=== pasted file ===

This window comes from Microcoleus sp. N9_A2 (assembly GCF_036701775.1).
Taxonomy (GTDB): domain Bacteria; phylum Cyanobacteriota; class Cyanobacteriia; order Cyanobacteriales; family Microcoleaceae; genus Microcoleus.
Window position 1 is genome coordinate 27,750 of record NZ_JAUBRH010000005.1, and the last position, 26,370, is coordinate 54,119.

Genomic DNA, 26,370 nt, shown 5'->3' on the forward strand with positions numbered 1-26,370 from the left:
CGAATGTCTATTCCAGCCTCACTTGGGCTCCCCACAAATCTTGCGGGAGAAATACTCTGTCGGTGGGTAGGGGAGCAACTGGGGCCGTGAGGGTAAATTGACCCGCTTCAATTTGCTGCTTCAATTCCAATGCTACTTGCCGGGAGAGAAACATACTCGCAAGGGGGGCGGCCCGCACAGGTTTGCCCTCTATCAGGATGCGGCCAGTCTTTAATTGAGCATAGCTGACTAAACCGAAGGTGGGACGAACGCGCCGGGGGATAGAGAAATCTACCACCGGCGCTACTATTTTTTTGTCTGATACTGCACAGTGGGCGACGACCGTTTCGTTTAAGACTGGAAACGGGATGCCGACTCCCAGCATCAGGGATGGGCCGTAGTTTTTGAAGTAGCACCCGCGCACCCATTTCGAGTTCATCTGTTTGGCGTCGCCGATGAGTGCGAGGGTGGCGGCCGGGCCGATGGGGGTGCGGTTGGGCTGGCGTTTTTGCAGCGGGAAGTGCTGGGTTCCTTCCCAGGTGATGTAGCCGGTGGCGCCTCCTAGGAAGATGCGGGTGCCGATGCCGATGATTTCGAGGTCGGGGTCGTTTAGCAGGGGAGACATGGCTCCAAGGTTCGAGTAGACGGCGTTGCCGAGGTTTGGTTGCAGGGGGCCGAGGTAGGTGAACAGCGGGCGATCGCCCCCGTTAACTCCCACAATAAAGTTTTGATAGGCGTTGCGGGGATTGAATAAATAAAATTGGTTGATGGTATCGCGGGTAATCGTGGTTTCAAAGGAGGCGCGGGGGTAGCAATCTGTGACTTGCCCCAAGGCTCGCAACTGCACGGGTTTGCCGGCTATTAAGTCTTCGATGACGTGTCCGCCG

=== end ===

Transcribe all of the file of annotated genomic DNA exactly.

This window comes from Microcoleus sp. N9_A2 (assembly GCF_036701775.1).
Taxonomy (GTDB): domain Bacteria; phylum Cyanobacteriota; class Cyanobacteriia; order Cyanobacteriales; family Microcoleaceae; genus Microcoleus.
Window position 1 is genome coordinate 27,750 of record NZ_JAUBRH010000005.1, and the last position, 26,370, is coordinate 54,119.

Genomic DNA, 26,370 nt, shown 5'->3' on the forward strand with positions numbered 1-26,370 from the left:
CGAATGTCTATTCCAGCCTCACTTGGGCTCCCCACAAATCTTGCGGGAGAAATACTCTGTCGGTGGGTAGGGGAGCAACTGGGGCCGTGAGGGTAAATTGACCCGCTTCAATTTGCTGCTTCAATTCCAATGCTACTTGCCGGGAGAGAAACATACTCGCAAGGGGGGCGGCCCGCACAGGTTTGCCCTCTATCAGGATGCGGCCAGTCTTTAATTGAGCATAGCTGACTAAACCGAAGGTGGGACGAACGCGCCGGGGGATAGAGAAATCTACCACCGGCGCTACTATTTTTTTGTCTGATACTGCACAGTGGGCGACGACCGTTTCGTTTAAGACTGGAAACGGGATGCCGACTCCCAGCATCAGGGATGGGCCGTAGTTTTTGAAGTAGCACCCGCGCACCCATTTCGAGTTCATCTGTTTGGCGTCGCCGATGAGTGCGAGGGTGGCGGCCGGGCCGATGGGGGTGCGGTTGGGCTGGCGTTTTTGCAGCGGGAAGTGCTGGGTTCCTTCCCAGGTGATGTAGCCGGTGGCGCCTCCTAGGAAGATGCGGGTGCCGATGCCGATGATTTCGAGGTCGGGGTCGTTTAGCAGGGGAGACATGGCTCCAAGGTTCGAGTAGACGGCGTTGCCGAGGTTTGGTTGCAGGGGGCCGAGGTAGGTGAACAGCGGGCGATCGCCCCCGTTAACTCCCACAATAAAGTTTTGATAGGCGTTGCGGGGATTGAATAAATAAAATTGGTTGATGGTATCGCGGGTAATCGTGGTTTCAAAGGAGGCGCGGGGGTAGCAATCTGTGACTTGCCCCAAGGCTCGCAACTGCACGGGTTTGCCGGCTATTAAGTCTTCGATGACGTGTCCGCCG